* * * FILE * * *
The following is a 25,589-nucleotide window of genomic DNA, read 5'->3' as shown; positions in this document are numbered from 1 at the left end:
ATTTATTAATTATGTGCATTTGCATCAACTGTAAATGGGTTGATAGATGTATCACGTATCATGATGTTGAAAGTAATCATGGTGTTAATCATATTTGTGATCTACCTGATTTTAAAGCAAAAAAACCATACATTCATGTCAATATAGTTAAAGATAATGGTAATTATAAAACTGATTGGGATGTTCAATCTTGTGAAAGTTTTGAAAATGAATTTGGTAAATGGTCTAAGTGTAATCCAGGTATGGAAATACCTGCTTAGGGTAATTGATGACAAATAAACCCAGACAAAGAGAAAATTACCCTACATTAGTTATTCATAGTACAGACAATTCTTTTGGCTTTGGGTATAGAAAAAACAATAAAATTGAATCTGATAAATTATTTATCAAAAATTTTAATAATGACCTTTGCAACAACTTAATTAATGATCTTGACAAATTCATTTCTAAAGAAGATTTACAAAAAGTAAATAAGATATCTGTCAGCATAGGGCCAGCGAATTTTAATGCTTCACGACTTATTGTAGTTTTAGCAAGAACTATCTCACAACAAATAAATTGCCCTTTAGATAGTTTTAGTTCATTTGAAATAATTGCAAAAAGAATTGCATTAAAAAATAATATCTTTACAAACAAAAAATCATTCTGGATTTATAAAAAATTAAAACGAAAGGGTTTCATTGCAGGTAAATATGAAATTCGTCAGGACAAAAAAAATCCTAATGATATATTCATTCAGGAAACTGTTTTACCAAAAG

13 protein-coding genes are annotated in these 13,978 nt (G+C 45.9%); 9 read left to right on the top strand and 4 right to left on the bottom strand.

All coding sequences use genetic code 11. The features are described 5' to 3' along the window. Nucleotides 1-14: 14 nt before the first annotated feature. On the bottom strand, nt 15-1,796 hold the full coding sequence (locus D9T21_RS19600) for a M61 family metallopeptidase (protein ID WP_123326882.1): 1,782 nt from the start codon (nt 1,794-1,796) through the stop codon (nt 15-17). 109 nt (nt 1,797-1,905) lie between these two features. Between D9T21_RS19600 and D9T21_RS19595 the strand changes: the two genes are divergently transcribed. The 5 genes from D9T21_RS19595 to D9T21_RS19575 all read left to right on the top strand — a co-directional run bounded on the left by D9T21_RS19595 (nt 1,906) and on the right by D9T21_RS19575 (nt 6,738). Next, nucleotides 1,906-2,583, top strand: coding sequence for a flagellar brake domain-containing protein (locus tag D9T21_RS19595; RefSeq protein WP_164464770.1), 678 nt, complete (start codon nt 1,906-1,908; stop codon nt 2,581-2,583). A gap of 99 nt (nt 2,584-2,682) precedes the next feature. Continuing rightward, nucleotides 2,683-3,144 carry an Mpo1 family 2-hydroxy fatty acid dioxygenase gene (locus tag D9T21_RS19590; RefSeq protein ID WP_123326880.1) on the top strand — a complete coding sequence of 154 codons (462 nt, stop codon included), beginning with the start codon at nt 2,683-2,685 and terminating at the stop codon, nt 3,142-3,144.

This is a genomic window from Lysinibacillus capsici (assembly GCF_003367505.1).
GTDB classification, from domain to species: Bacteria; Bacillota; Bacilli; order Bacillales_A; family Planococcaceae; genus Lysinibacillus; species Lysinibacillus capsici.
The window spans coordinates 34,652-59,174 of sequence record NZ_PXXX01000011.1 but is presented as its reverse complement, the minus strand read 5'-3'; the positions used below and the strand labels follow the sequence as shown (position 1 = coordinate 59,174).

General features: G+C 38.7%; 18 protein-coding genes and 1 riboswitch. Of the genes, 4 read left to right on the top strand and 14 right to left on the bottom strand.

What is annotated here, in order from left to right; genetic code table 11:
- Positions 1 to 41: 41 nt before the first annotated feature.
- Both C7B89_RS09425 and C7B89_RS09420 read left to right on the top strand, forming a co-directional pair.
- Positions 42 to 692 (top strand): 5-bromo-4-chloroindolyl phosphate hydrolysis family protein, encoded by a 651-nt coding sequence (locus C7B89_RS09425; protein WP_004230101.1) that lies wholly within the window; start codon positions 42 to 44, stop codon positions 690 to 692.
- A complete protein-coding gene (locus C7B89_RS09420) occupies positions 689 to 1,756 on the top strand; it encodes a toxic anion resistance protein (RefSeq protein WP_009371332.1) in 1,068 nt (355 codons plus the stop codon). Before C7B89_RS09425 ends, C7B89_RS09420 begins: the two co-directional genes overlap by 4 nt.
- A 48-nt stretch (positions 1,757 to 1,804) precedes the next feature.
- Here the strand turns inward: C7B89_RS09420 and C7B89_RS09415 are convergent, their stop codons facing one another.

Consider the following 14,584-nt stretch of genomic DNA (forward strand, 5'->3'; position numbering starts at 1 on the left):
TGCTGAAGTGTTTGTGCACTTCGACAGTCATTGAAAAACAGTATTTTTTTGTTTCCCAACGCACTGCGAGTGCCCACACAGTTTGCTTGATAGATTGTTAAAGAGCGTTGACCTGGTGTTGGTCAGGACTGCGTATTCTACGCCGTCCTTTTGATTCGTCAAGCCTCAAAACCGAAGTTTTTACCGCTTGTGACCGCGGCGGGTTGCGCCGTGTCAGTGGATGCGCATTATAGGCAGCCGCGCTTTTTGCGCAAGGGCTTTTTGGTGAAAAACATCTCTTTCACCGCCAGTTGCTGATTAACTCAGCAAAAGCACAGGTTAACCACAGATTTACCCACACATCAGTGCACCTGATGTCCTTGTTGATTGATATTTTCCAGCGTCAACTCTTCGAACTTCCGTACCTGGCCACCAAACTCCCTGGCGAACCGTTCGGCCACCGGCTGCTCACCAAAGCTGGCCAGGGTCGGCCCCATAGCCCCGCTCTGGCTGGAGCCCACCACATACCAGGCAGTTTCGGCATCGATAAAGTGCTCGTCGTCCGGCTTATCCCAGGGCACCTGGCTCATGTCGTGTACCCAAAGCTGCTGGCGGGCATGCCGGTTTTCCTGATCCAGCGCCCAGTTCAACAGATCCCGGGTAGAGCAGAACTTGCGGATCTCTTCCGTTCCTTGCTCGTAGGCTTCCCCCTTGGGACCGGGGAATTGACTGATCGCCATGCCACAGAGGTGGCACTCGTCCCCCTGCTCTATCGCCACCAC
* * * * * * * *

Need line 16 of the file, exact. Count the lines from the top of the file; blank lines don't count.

Consider the following 14,584-nt stretch of genomic DNA (forward strand, 5'->3'; position numbering starts at 1 on the left):